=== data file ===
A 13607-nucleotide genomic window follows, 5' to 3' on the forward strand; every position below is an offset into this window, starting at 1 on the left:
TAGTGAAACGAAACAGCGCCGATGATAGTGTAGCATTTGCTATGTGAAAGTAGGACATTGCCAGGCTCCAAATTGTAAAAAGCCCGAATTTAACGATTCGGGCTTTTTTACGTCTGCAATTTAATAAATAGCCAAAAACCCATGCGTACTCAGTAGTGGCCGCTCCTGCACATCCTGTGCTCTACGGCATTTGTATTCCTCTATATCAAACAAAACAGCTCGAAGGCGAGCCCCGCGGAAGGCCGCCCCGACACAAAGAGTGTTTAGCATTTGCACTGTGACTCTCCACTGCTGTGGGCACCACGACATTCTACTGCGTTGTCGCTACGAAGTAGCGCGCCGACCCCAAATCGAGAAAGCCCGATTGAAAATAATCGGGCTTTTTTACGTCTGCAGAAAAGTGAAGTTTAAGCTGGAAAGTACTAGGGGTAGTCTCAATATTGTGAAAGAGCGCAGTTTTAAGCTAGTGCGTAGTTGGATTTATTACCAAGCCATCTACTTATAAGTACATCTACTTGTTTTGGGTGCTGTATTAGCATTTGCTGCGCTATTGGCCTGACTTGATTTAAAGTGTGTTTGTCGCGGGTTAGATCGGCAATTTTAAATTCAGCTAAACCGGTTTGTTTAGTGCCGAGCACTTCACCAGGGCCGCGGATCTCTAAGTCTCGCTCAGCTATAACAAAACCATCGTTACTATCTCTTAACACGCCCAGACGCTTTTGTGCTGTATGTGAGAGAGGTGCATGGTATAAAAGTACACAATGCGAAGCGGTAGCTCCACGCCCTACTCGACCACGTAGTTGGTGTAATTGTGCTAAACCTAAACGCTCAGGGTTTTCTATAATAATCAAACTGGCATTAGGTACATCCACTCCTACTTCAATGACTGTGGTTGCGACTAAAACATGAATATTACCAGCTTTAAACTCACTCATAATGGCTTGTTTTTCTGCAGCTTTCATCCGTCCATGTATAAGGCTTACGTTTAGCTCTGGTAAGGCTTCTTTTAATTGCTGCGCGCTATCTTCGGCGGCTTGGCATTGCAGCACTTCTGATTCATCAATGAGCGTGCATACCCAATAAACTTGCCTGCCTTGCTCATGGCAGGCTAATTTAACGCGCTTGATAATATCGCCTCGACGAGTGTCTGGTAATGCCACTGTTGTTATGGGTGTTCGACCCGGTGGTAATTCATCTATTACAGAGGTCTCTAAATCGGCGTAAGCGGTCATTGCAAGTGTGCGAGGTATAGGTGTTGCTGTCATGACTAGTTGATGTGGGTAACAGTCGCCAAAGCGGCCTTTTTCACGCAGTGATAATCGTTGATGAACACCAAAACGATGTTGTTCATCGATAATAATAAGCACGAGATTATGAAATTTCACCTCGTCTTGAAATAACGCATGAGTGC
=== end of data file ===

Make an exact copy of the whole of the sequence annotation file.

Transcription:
A 13607-nucleotide genomic window follows, 5' to 3' on the forward strand; every position below is an offset into this window, starting at 1 on the left:
TAGTGAAACGAAACAGCGCCGATGATAGTGTAGCATTTGCTATGTGAAAGTAGGACATTGCCAGGCTCCAAATTGTAAAAAGCCCGAATTTAACGATTCGGGCTTTTTTACGTCTGCAATTTAATAAATAGCCAAAAACCCATGCGTACTCAGTAGTGGCCGCTCCTGCACATCCTGTGCTCTACGGCATTTGTATTCCTCTATATCAAACAAAACAGCTCGAAGGCGAGCCCCGCGGAAGGCCGCCCCGACACAAAGAGTGTTTAGCATTTGCACTGTGACTCTCCACTGCTGTGGGCACCACGACATTCTACTGCGTTGTCGCTACGAAGTAGCGCGCCGACCCCAAATCGAGAAAGCCCGATTGAAAATAATCGGGCTTTTTTACGTCTGCAGAAAAGTGAAGTTTAAGCTGGAAAGTACTAGGGGTAGTCTCAATATTGTGAAAGAGCGCAGTTTTAAGCTAGTGCGTAGTTGGATTTATTACCAAGCCATCTACTTATAAGTACATCTACTTGTTTTGGGTGCTGTATTAGCATTTGCTGCGCTATTGGCCTGACTTGATTTAAAGTGTGTTTGTCGCGGGTTAGATCGGCAATTTTAAATTCAGCTAAACCGGTTTGTTTAGTGCCGAGCACTTCACCAGGGCCGCGGATCTCTAAGTCTCGCTCAGCTATAACAAAACCATCGTTACTATCTCTTAACACGCCCAGACGCTTTTGTGCTGTATGTGAGAGAGGTGCATGGTATAAAAGTACACAATGCGAAGCGGTAGCTCCACGCCCTACTCGACCACGTAGTTGGTGTAATTGTGCTAAACCTAAACGCTCAGGGTTTTCTATAATAATCAAACTGGCATTAGGTACATCCACTCCTACTTCAATGACTGTGGTTGCGACTAAAACATGAATATTACCAGCTTTAAACTCACTCATAATGGCTTGTTTTTCTGCAGCTTTCATCCGTCCATGTATAAGGCTTACGTTTAGCTCTGGTAAGGCTTCTTTTAATTGCTGCGCGCTATCTTCGGCGGCTTGGCATTGCAGCACTTCTGATTCATCAATGAGCGTGCATACCCAATAAACTTGCCTGCCTTGCTCATGGCAGGCTAATTTAACGCGCTTGATAATATCGCCTCGACGAGTGTCTGGTAATGCCACTGTTGTTATGGGTGTTCGACCCGGTGGTAATTCATCTATTACAGAGGTCTCTAAATCGGCGTAAGCGGTCATTGCAAGTGTGCGAGGTATAGGTGTTGCTGTCATGACTAGTTGATGTGGGTAACAGTCGCCAAAGCGGCCTTTTTCACGCAGTGATAATCGTTGATGAACACCAAAACGATGTTGTTCATCGATAATAATAAGCACGAGATTATGAAATTTCACCTCGTCTTGAAATAACGCATGAGTGC